Elon Musk leaves a federal courthouse in San Francisco, Friday, Feb. 3, 2023. AP
The tweets sent the Tesla share price on a rollercoaster ride, and Musk was sued by shareholders who said the tycoon acted recklessly in an effort to squeeze investors who had bet against the company.
Jurors deliberated for barely two hours before returning to the San Francisco courtroom to say they unanimously agreed that neither Musk nor the Tesla board perpetrated fraud with the tweets and in their aftermath.
"Thank goodness, the wisdom of the people has prevailed!" tweeted Musk, who had tried but failed to get the trial moved to Texas on the grounds jurors in California would be biased against him.
"I am deeply appreciative of the jury's unanimous finding of innocence in the Tesla 420 take-private case."
Attorney Nicholas Porritt, who represents Glen Littleton and other investors in Tesla, had argued in court that the case was about making sure the rich and powerful have to abide by the same stock market rules as everyone else.
"Elon Musk published tweets that were false with reckless disregard as to their truth," Porritt told the panel of nine jurors during closing arguments.
Porritt pointed to expert testimony estimating that Musk's claim about funding, which turned out not to be true, cost investors billions of dollars overall and that Musk and the Tesla board should be made to pay damages.
But Musk attorney Alex Spiro successfully countered that the billionaire may have erred on wording in a hasty tweet, but that he did not set out to deceive anyone.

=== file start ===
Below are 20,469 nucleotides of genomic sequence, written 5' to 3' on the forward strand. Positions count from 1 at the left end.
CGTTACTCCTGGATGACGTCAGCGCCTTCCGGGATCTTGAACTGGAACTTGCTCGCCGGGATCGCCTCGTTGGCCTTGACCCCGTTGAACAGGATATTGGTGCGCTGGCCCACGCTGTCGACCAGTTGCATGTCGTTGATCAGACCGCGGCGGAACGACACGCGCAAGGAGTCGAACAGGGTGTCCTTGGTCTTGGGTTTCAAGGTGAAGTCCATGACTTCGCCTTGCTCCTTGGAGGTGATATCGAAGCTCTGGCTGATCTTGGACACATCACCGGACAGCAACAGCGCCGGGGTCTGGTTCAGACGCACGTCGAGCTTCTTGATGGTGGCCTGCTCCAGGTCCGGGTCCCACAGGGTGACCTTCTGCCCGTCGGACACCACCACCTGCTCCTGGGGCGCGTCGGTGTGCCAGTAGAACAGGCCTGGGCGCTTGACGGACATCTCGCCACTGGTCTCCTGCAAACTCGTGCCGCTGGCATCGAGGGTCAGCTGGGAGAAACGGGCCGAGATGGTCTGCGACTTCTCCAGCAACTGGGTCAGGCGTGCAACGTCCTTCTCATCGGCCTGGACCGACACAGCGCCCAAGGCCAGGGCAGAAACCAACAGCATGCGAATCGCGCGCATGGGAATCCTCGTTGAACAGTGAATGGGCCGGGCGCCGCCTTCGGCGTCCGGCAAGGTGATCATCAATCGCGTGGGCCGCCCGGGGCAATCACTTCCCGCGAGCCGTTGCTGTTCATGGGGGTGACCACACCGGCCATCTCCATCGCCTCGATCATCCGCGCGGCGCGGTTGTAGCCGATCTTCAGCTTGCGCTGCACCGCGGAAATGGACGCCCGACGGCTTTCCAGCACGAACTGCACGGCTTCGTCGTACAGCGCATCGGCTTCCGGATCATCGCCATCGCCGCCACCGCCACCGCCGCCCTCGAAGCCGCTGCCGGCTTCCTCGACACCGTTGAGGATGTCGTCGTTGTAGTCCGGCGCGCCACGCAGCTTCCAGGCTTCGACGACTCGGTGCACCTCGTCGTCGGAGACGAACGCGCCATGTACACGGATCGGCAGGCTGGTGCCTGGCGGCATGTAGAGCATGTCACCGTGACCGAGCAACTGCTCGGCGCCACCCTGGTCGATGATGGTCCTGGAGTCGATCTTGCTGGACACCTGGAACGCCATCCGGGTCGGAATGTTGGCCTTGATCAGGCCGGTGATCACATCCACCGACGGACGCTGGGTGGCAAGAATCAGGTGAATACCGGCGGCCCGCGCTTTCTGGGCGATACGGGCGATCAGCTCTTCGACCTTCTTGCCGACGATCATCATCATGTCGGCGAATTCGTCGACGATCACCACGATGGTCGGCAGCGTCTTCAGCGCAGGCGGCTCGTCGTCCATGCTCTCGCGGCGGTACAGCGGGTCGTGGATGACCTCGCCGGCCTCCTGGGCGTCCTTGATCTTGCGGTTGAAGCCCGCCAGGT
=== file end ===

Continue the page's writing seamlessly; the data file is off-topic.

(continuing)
Spiro also portrayed the mercurial entrepreneur, who now owns Twitter, as having had a troubled childhood and having come to the United States as a poor youth chasing dreams.
Musk testified during three days on the witness stand that his 2018 tweet about taking Tesla private at $420 a share was no joke and that Saudi Arabia's sovereign wealth fund was serious about helping him do it.
"To Elon Musk, if he believes it or even just thinks about it then it's true no matter how objectively false or exaggerated it may be," Porritt told jurors.
Tesla and its board were also to blame, because they let Musk use his Twitter account to post news about the company, Porritt argued.
The case revolved around a pair of tweets in which Musk said "funding secured" for a project to buy out the publicly-traded electric automaker, then in a second tweet added that "investor support is confirmed."
"He wrote two words 'funding secured' that were technically inaccurate," Spiro said of Musk while addressing jurors.
"Whatever you think of him, this isn't a bad tweeter trial, it's a 'did they prove this man committed fraud?' trial."
Musk did not intend to deceive anyone with the tweets, and had the connections and wealth to take Tesla private, Spiro contended.
During the trial playing out in federal court in San Francisco, Spiro said that even though the tweets may have been a "reckless choice of words," they were not fraud.
"I'm being accused of fraud; it's outrageous," Musk said while testifying in person.
Musk said he fired off the tweets at issue after learning of a Financial Times story about a Saudi Arabian investment fund wanting to acquire a stake in Tesla.
The trial came at a sensitive time for Musk, who has dominated the headlines for his chaotic takeover of Twitter where he has laid off more than half of the 7,500 employees and scaled down content moderation.